There is no treatment for CTE. But CTE may be prevented because it is associated with recurrent concussions. Individuals who have had one concussion are more likely to have another head injury. The current recommendation to prevent CTE is to reduce mild traumatic brain injuries and prevent additional injury after a concussion.

The following equipment can help reduce head injury:

  • Sports-specific helmets. Helmets have reduced injury for baseball, ice hockey, rugby, alpine skiing and snowboarding. It's possible that people choosing to wear a helmet also take fewer risks. Helmets have not reduced injury for soccer players. Helmets also cannot eliminate the occurrence of concussions.
  • Bicycle and motorcycle helmets. These reduce head injury in case of accident.

Coaches and players need to understand current guidelines for sports-related injuries. It's difficult to evaluate concussion during play, and coaches and players should be cautious and keep injured athletes out of the game.

The following signs and symptoms of concussion may be visible to coaches or to the athlete.

Danger signals:

  • Loss of consciousness, even briefly
  • One pupil larger than the other
  • Drowsy or cannot be awakened
  • A headache that gets worse
  • Weakness, numbness or decreased coordination
  • Repeated vomiting or nausea
  • Slurred speech
  • Convulsions or seizures
  • Unable to recognize people or places
  • Increasingly confused, restless or agitated or has other unusual behavior

Signs of concussion someone might observe in another person:

  • Appears dazed or stunned
  • Is confused about assignment or position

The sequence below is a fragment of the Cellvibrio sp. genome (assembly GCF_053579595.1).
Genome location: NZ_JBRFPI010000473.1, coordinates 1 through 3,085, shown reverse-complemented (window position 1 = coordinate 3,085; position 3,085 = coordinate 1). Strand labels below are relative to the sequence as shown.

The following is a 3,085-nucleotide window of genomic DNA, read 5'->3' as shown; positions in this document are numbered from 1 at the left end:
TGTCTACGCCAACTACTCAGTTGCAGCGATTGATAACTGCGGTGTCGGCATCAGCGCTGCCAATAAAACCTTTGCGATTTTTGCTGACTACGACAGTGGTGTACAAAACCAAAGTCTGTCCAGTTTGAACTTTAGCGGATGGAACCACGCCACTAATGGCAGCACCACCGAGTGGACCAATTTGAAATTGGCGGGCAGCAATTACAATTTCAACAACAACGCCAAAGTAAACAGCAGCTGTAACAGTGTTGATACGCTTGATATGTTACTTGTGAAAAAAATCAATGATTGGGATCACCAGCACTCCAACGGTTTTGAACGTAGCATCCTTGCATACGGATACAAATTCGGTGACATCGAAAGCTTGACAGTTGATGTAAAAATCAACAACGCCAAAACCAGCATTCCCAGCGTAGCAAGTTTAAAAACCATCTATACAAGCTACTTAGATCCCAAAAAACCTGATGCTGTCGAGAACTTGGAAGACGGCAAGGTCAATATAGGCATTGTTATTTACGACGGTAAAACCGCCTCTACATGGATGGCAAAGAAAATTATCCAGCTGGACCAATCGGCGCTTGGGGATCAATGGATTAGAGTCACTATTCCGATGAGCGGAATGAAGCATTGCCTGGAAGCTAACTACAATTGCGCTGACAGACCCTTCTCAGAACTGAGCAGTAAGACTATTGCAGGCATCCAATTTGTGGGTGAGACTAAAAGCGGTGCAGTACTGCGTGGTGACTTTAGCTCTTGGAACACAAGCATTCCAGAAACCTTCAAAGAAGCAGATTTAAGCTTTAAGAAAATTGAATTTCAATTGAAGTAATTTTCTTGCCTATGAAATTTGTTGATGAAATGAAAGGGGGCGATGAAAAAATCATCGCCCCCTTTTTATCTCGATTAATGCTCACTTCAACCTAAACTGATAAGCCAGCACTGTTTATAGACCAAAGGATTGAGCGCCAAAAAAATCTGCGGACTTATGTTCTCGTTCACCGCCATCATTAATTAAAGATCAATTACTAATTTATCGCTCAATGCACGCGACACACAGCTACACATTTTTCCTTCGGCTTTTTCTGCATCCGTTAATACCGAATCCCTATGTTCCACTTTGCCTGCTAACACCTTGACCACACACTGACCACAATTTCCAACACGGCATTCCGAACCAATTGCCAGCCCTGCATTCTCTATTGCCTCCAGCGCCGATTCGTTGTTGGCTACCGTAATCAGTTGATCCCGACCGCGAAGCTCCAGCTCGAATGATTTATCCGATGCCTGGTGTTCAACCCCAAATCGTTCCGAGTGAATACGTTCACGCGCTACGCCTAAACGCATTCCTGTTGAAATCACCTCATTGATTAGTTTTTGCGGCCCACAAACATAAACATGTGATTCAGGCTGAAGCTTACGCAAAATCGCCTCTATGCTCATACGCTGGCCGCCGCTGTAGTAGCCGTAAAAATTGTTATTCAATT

• Forgets an instruction
  • Is unsure of game, score or opponent
  • Moves clumsily
  • Answers questions slowly
  • Loses consciousness, even briefly
  • Shows mood, behavior or personality changes
  • Can't recall events prior to or after hit or fall

Symptoms of concussion someone might notice themselves:

  • Headache or pressure in head
  • Nausea or vomiting
  • Balance problems or dizziness
  • Double or blurry vision
  • Sensitivity to light
  • Sensitivity to noise
  • Feeling sluggish, hazy, foggy or groggy
  • Concentration or memory problems
  • Confusion

If you suspect a concussion in yourself or someone else, follow the four-step action plan:

  • Remove the athlete from play for the day.
  • Have a health care professional evaluate the athlete.
  • Inform the athlete's parent, guardian or significant other.
  • Keep the athlete out of play until health care professional OKs a return.

Follow the gradual five-step plan to return to play:

  1. Light aerobic exercise, no weightlifting
  2. Moderate exercise, weightlifting OK
  3. Heavy, noncontact exercise
  4. Practice and controlled full contact
  5. Competition
April 20, 2016